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No need to code - just annotate it...

TheServerSide reports that JSR 303 will solve the problem of validating beans in several tiers in the typical J2EE stack. A developer is supposed to annotate his bean with validation rules rather than code it in controller classes all over the system. This is probably a very nice effort to sort out one of the problems with the whole J2EE thing. It starts me wondering though. It seems like Java is moving from actual code towards more and more of the annotation stuff. (Which I don't like at all from the artistic perspective....) Annotations make sense for many things - mostly for matters concerning infrastructural issues. It also makes sense to annotate in order to validate proper values in a Java bean. And it highlights a problem that has been there all the time since Java beans appeared. The Java beans standard isn't really object oriented. It kind of assumes that a get/set pair encapsulates one field. The requirement of having an empty constructor also emphasizes that you can never trust a Java bean instance. The values can be whatever. And that is the reason you need a validation annotation framework. I think it is sad that a nice object oriented language like Java is used mostly for functional programming. Also sad is the complexity that is added when making workarounds for solving these issues.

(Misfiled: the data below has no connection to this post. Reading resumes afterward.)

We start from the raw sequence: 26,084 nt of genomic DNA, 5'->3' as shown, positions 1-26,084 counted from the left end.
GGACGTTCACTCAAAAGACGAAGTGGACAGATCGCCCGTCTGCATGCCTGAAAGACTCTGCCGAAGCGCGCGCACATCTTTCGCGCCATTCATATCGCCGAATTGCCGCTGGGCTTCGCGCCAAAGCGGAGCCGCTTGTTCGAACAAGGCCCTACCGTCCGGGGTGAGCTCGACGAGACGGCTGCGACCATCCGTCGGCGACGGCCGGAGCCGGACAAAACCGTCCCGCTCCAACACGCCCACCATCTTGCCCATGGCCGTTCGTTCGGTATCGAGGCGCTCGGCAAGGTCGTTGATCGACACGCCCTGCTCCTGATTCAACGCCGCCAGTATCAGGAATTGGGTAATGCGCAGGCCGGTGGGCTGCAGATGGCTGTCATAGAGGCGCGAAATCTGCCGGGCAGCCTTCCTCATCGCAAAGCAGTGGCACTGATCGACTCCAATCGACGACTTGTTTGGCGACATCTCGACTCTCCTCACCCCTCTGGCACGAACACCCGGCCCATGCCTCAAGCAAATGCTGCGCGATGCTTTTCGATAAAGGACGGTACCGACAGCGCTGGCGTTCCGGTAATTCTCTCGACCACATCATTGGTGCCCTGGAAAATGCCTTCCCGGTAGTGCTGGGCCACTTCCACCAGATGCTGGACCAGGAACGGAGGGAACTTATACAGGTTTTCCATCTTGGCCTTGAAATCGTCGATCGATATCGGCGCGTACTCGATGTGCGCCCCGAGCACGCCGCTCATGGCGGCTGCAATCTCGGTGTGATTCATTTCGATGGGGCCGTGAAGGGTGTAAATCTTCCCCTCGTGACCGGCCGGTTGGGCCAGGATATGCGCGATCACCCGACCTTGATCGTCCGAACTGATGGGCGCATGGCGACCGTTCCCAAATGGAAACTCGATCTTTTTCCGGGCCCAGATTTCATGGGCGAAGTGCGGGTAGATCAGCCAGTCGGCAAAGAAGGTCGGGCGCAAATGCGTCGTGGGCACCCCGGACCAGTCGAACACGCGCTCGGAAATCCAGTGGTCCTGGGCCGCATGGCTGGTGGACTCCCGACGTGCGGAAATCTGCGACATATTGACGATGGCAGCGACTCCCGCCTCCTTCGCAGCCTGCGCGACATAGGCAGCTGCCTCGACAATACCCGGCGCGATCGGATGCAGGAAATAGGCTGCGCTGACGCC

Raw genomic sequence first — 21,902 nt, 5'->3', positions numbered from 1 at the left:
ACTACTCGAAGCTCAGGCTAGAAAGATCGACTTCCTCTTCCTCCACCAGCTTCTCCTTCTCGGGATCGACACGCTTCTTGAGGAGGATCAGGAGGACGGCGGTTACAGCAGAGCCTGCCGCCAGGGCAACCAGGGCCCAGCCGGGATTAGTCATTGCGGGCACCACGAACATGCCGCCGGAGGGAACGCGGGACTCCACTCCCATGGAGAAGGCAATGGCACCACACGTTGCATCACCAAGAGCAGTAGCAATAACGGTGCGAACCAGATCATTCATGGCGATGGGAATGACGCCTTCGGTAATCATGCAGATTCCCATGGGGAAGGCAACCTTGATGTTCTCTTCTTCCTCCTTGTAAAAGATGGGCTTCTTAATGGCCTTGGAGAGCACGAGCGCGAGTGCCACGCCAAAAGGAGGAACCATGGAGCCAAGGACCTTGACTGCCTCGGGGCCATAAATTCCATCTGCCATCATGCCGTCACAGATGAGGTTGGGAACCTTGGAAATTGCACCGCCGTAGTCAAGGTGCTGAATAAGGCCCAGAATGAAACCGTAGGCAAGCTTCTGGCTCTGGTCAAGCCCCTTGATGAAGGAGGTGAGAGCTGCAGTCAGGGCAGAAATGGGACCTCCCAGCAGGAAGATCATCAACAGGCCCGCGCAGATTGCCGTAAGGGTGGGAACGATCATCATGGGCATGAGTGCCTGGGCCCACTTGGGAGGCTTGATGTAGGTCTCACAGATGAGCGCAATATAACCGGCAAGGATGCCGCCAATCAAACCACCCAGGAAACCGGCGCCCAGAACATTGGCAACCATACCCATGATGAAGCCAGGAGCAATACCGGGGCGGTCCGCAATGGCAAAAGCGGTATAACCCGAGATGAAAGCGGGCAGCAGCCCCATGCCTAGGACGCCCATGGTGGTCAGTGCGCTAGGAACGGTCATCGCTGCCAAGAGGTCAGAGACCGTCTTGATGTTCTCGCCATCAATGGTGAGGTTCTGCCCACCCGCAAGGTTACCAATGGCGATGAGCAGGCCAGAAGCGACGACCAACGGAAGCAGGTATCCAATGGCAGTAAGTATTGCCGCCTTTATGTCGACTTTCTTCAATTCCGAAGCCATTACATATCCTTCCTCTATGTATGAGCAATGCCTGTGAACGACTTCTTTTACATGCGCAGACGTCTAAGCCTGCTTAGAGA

Old comments

2008-04-16Hardy Ferentschik
I am not quite sure about this. I agree that annotations are not the answer to everything. In fact it is too easy to end up in annotation hell (see also this blog). I've seen classes where there where more lines of annotation code than actual code.
I am not so sure, however, if the JavaBean standard is to blame. I agree that having an empty constructor allows for the creation of objects which might not encode a valid state, but what is the alternative? JavaBeans object are data holders in my opinion, meaning they don't contain much (if any) logic. They are mainly there to carry data and have a generic method to extract the data particularly also via introspection.
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